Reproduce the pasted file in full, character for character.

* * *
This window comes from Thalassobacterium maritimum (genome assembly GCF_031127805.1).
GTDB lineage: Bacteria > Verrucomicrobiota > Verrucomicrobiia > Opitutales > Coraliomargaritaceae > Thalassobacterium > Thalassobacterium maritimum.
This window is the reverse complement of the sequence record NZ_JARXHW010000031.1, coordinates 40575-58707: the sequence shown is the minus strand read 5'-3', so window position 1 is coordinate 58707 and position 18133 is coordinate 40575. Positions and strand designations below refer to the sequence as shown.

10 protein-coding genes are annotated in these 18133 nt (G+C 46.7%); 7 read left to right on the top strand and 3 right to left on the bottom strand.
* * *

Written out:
This window comes from Thalassobacterium maritimum (genome assembly GCF_031127805.1).
GTDB lineage: Bacteria > Verrucomicrobiota > Verrucomicrobiia > Opitutales > Coraliomargaritaceae > Thalassobacterium > Thalassobacterium maritimum.
This window is the reverse complement of the sequence record NZ_JARXHW010000031.1, coordinates 40575-58707: the sequence shown is the minus strand read 5'-3', so window position 1 is coordinate 58707 and position 18133 is coordinate 40575. Positions and strand designations below refer to the sequence as shown.

10 protein-coding genes are annotated in these 18133 nt (G+C 46.7%); 7 read left to right on the top strand and 3 right to left on the bottom strand.